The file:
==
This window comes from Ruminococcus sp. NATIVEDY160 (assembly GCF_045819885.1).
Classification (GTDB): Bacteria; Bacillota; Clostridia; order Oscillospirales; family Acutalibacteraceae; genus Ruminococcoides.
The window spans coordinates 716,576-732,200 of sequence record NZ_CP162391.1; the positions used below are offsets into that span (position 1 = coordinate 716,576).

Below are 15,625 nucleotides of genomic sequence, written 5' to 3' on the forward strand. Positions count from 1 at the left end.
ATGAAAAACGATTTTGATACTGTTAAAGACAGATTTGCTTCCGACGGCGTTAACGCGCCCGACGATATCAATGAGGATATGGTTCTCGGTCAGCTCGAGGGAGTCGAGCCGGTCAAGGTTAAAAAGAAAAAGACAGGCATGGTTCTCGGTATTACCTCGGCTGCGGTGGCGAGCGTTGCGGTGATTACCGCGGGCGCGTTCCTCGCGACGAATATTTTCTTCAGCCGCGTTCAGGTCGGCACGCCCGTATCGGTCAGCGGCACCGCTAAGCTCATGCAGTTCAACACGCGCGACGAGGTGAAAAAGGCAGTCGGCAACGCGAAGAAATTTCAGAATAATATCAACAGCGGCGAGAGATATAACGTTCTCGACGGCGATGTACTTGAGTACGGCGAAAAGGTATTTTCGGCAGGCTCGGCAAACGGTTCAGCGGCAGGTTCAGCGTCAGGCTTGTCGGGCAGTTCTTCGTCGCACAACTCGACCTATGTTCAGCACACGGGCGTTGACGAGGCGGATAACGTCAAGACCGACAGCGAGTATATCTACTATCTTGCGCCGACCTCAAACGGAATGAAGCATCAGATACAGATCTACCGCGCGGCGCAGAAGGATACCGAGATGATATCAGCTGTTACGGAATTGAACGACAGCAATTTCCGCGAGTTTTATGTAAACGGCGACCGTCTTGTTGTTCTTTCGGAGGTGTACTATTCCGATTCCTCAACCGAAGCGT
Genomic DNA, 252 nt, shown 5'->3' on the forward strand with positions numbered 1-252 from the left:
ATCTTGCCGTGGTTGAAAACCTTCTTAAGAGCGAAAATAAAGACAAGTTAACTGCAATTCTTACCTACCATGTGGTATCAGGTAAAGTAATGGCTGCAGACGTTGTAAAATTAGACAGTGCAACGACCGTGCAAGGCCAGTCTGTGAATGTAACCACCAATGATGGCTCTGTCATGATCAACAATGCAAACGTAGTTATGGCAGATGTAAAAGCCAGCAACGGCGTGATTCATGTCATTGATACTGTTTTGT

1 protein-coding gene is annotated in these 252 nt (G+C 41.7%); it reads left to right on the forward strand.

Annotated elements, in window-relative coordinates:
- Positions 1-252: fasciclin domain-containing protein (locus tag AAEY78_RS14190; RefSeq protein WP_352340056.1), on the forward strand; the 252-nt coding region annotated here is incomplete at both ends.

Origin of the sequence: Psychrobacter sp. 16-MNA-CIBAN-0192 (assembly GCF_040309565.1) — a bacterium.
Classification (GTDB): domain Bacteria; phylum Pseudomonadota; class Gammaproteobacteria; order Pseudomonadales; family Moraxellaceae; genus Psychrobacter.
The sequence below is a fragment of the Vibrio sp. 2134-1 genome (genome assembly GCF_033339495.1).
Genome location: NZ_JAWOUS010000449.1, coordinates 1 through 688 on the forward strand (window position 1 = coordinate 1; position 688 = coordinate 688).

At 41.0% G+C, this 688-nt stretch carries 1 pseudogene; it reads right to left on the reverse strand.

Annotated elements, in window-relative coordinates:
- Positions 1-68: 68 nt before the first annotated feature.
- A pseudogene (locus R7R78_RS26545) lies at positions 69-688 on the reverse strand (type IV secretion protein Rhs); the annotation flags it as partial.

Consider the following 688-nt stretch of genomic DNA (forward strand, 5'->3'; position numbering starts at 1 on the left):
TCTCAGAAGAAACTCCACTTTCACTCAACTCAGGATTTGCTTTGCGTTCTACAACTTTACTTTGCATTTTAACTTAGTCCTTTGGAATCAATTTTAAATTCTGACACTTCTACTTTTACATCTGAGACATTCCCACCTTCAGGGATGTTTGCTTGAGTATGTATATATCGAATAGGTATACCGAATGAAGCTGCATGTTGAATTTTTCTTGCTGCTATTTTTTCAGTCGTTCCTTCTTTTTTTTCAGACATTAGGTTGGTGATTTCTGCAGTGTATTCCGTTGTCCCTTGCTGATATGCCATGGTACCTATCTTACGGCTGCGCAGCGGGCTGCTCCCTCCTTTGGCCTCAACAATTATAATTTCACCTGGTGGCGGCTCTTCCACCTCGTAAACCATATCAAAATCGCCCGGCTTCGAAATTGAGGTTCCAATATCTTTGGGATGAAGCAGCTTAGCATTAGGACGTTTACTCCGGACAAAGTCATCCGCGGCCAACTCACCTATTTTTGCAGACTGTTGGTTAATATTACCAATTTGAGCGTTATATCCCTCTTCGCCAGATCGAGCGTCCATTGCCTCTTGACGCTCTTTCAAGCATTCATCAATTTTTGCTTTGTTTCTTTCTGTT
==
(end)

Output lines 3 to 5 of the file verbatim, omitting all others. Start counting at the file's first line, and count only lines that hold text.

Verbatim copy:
The window spans coordinates 716,576-732,200 of sequence record NZ_CP162391.1; the positions used below are offsets into that span (position 1 = coordinate 716,576).

Below are 15,625 nucleotides of genomic sequence, written 5' to 3' on the forward strand. Positions count from 1 at the left end.
ATGAAAAACGATTTTGATACTGTTAAAGACAGATTTGCTTCCGACGGCGTTAACGCGCCCGACGATATCAATGAGGATATGGTTCTCGGTCAGCTCGAGGGAGTCGAGCCGGTCAAGGTTAAAAAGAAAAAGACAGGCATGGTTCTCGGTATTACCTCGGCTGCGGTGGCGAGCGTTGCGGTGATTACCGCGGGCGCGTTCCTCGCGACGAATATTTTCTTCAGCCGCGTTCAGGTCGGCACGCCCGTATCGGTCAGCGGCACCGCTAAGCTCATGCAGTTCAACACGCGCGACGAGGTGAAAAAGGCAGTCGGCAACGCGAAGAAATTTCAGAATAATATCAACAGCGGCGAGAGATATAACGTTCTCGACGGCGATGTACTTGAGTACGGCGAAAAGGTATTTTCGGCAGGCTCGGCAAACGGTTCAGCGGCAGGTTCAGCGTCAGGCTTGTCGGGCAGTTCTTCGTCGCACAACTCGACCTATGTTCAGCACACGGGCGTTGACGAGGCGGATAACGTCAAGACCGACAGCGAGTATATCTACTATCTTGCGCCGACCTCAAACGGAATGAAGCATCAGATACAGATCTACCGCGCGGCGCAGAAGGATACCGAGATGATATCAGCTGTTACGGAATTGAACGACAGCAATTTCCGCGAGTTTTATGTAAACGGCGACCGTCTTGTTGTTCTTTCGGAGGTGTACTATTCCGATTCCTCAACCGAAGCGT